North Richmond Street, being blind, is a quiet street. There is nothing there to tell you what went on at No 17, the red-brick terrace house where James Joyce lived as a kid. Round the back there is a courtyard garden, where Joyce spent happy hours batting against his brother John. “I remember having to bowl for him for perhaps an hour at a time,” John wrote. “I did so out of pure goodness of heart since, for my part, I loathed the silly, tedious, inconclusive game.” James was a “useful bat” and “eagerly studied the feats of Ranji and Fry, Trumper and Spofforth”. Years later he threaded the four of them into the text of Finnegans Wake.
It was the week for old stories about Irish cricketers. There is another about Samuel Beckett, half-true, about how, when he lived in Ussy-sur-Marne, he would drive the neighbour’s boy to school in his convertible. The kid was so big he could not fit in the bus seats. When he grew up they called him André the Giant. “I asked André what he and the famous author talked about when they were together,” wrote Cary Elwes. “‘Mostly cricket,’ André recalled.” Beckett opened the batting and bowling for Trinity College. He had a first-class batting average of 8.75 and, like Joyce, he never lost his taste for it.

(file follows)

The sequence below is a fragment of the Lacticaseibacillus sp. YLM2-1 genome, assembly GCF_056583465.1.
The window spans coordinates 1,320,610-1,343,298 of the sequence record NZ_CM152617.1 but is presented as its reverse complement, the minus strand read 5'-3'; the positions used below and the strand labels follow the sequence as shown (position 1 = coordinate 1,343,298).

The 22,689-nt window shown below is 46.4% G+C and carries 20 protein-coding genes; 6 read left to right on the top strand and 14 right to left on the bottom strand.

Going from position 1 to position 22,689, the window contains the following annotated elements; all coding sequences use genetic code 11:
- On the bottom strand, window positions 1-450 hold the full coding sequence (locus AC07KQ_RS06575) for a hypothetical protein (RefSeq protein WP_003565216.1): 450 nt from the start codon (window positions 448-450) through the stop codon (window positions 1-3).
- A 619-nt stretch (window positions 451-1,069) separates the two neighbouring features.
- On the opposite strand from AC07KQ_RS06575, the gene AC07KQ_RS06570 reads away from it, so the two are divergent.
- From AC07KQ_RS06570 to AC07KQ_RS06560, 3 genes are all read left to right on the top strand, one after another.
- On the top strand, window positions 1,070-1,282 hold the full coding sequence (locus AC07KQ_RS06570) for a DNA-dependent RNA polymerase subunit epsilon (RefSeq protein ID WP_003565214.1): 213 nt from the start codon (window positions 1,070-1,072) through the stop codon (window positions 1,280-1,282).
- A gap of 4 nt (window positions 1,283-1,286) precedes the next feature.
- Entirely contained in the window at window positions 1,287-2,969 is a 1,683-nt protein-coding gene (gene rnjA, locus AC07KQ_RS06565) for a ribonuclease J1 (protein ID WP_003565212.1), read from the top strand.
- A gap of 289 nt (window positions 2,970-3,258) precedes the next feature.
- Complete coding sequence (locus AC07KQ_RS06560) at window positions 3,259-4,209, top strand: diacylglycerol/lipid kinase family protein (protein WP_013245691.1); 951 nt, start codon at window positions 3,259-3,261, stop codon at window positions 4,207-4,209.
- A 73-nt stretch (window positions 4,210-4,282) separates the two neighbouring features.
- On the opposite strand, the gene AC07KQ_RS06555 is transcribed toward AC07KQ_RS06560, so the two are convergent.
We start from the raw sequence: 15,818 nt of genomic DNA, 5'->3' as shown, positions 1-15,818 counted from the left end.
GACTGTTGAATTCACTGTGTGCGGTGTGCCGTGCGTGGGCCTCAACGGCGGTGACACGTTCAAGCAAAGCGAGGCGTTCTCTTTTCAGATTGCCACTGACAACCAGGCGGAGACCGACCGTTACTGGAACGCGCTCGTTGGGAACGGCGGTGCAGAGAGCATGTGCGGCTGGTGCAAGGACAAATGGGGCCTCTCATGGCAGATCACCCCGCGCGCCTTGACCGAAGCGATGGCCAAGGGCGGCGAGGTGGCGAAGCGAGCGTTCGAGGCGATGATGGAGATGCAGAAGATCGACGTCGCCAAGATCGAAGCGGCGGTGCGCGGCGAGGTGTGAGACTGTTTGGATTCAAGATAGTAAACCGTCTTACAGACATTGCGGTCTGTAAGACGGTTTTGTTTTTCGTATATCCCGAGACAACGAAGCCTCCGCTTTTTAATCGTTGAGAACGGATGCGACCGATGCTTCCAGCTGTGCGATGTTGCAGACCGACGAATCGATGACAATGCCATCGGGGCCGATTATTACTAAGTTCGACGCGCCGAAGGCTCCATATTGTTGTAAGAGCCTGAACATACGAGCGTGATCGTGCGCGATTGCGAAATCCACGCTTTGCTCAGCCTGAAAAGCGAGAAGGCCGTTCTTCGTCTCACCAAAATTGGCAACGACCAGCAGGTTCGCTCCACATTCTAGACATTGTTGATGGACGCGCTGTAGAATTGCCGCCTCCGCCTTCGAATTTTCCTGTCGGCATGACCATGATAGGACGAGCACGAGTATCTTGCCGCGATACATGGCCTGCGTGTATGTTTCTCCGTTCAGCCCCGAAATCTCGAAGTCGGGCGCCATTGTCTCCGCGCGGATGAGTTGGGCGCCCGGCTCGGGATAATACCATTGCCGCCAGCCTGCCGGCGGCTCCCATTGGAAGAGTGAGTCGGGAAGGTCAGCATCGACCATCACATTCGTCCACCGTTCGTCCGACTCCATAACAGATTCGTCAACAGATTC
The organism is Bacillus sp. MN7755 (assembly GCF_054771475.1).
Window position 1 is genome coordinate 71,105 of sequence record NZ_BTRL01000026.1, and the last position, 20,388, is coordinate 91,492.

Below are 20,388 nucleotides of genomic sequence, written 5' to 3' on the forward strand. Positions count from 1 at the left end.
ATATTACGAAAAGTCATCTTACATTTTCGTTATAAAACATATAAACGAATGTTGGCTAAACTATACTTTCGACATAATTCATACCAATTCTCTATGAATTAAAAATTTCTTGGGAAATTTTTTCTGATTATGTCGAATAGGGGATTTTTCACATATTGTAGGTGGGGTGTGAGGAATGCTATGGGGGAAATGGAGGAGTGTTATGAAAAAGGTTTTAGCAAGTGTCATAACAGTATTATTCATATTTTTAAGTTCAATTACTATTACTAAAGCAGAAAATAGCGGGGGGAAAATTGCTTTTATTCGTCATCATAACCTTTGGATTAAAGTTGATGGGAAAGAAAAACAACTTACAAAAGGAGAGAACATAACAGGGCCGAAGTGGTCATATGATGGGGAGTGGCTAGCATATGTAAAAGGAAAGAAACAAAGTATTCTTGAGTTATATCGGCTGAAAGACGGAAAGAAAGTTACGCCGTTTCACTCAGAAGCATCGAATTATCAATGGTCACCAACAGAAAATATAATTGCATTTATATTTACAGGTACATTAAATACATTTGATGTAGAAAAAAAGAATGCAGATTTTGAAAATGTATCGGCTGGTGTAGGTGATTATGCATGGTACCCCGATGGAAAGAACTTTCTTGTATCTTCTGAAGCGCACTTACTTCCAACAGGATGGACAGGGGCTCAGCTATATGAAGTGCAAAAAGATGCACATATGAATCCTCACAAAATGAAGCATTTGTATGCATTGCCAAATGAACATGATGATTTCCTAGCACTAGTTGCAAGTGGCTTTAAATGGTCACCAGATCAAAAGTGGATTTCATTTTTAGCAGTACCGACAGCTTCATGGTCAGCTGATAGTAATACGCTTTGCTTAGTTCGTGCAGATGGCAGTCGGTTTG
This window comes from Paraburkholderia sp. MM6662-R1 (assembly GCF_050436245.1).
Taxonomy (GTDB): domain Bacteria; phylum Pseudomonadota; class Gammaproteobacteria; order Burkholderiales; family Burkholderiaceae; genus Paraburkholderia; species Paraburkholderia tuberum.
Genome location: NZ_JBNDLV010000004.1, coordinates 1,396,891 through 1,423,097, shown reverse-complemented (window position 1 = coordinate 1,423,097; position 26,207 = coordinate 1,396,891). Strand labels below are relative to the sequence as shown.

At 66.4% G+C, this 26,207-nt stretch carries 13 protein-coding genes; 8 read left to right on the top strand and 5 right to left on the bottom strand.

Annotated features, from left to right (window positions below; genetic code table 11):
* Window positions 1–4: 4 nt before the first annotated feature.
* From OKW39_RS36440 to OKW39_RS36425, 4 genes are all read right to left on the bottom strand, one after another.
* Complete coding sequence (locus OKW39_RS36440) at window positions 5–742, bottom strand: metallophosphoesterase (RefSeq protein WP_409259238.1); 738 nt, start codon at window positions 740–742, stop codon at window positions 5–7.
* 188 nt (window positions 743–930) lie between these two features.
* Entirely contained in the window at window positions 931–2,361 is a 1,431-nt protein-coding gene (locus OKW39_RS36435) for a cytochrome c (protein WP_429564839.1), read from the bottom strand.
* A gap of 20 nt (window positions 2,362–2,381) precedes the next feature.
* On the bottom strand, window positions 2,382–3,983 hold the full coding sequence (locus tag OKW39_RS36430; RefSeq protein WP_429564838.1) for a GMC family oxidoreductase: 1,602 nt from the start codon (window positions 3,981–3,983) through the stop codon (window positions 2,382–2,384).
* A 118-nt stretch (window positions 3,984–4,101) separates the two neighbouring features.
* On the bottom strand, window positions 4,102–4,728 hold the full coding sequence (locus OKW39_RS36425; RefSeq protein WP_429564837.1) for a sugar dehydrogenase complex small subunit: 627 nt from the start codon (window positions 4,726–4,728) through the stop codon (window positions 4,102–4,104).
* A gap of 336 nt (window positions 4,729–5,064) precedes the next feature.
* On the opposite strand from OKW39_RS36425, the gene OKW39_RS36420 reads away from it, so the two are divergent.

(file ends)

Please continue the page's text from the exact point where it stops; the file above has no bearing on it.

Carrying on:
Written by Andy Bull
This news first appeared on https://www.theguardian.com/sport/blog/2018/may/15/ireland-moment-sun-setting-test-cricket-malahide-pakistan under the title “Ireland’s moment in the sun comes just as it is setting on Test cricket”. Bolchha Nepal is not responsible or affiliated towards the opinion expressed in this news article.